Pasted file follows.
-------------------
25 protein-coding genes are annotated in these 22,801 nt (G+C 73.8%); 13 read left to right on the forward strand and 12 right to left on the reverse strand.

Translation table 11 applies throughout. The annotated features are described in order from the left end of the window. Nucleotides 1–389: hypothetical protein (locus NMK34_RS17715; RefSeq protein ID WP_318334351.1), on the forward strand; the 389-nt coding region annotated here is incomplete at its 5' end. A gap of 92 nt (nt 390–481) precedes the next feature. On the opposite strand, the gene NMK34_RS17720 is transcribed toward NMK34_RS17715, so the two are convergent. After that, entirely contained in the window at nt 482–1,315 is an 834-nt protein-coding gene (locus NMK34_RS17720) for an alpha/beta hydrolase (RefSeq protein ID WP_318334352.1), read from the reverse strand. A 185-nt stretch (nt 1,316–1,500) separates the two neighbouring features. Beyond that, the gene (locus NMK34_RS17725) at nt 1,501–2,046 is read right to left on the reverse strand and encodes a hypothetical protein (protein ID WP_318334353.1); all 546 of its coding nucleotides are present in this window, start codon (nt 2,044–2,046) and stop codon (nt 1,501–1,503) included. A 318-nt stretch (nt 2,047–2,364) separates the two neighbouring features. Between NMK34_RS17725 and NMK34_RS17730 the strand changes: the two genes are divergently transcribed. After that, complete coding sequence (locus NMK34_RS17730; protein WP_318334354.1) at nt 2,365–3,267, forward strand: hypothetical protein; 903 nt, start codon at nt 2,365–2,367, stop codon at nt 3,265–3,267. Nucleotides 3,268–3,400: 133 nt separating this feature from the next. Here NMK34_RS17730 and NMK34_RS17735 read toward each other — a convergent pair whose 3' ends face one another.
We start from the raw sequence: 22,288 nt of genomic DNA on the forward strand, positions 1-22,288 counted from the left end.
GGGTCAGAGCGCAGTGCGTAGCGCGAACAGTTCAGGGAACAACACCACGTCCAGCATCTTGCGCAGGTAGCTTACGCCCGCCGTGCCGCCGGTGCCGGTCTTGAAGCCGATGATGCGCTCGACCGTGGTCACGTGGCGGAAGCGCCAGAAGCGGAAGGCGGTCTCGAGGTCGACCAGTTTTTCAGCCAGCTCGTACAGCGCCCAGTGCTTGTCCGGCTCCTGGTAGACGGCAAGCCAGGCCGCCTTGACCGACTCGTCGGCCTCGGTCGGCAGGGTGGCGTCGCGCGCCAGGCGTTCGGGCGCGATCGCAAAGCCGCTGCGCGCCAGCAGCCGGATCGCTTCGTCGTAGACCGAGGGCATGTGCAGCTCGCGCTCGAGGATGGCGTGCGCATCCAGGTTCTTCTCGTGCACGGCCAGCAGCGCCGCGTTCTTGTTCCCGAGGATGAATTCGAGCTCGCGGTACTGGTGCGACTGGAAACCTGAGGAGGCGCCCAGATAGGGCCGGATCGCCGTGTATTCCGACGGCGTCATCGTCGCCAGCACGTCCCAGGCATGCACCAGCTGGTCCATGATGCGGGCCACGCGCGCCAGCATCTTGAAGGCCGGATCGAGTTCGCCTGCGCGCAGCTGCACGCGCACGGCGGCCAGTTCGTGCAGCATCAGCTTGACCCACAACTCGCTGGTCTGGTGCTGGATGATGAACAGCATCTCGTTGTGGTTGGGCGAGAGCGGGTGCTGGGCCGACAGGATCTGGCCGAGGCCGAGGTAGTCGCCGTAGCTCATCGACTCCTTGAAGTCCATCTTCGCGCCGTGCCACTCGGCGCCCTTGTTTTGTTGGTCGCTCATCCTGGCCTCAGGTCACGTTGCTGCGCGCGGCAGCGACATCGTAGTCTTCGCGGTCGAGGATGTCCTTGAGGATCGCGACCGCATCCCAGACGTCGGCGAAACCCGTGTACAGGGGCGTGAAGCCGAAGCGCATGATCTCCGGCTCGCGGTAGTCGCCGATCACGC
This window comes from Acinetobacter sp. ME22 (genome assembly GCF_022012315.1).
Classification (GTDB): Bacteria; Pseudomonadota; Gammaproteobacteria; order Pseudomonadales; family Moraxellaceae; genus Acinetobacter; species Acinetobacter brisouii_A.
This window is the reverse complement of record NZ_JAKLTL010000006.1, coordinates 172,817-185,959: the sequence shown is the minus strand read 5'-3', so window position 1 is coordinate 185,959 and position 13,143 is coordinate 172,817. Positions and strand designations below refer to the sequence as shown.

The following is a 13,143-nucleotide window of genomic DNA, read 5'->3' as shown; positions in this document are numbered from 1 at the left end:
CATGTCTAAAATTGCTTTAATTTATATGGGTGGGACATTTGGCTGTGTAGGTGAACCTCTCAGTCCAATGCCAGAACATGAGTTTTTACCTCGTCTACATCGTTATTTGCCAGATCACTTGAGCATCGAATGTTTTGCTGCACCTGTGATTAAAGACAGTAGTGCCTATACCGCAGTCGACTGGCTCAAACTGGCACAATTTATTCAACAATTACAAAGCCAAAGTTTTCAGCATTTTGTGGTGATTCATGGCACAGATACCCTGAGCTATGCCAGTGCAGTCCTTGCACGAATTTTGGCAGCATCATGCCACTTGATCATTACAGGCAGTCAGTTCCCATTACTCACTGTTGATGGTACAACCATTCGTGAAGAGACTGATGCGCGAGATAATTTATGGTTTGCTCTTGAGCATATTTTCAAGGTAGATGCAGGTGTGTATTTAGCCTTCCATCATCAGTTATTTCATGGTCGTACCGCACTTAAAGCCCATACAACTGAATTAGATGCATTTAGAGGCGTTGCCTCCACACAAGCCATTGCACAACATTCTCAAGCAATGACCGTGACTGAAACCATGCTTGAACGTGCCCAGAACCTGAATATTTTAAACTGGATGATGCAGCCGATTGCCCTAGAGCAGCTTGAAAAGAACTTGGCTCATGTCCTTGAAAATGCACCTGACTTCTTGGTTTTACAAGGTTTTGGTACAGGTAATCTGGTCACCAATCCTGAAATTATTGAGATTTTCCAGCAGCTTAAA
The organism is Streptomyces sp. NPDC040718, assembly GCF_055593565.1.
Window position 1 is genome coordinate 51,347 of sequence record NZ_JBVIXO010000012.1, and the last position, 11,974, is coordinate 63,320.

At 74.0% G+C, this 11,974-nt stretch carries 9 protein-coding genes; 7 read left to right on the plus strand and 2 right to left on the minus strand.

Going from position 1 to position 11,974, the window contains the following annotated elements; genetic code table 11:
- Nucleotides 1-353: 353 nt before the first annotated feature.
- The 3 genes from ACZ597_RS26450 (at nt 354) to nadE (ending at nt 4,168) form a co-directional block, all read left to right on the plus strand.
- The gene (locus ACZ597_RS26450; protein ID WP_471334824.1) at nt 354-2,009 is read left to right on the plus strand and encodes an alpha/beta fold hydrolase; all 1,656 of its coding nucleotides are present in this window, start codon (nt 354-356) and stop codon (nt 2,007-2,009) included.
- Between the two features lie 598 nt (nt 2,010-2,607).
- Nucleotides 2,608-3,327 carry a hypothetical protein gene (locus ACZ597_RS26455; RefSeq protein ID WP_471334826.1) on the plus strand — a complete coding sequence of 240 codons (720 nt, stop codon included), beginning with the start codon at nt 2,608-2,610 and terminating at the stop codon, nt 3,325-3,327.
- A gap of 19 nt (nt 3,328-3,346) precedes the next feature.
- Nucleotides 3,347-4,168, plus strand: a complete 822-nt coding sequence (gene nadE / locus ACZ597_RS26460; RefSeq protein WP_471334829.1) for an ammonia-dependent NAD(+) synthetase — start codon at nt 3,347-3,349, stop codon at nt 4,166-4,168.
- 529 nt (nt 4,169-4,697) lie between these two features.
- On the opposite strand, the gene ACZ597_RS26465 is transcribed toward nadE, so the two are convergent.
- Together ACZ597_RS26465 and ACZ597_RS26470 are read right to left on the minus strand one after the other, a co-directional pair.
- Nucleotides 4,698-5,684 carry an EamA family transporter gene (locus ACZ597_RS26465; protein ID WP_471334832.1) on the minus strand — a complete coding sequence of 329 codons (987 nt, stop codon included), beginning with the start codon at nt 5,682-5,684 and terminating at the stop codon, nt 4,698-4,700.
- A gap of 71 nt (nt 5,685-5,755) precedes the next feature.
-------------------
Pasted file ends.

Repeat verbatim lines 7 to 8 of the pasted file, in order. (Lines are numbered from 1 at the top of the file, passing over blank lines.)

This window is the reverse complement of record NZ_JAKLTL010000006.1, coordinates 172,817-185,959: the sequence shown is the minus strand read 5'-3', so window position 1 is coordinate 185,959 and position 13,143 is coordinate 172,817. Positions and strand designations below refer to the sequence as shown.

The following is a 13,143-nucleotide window of genomic DNA, read 5'->3' as shown; positions in this document are numbered from 1 at the left end: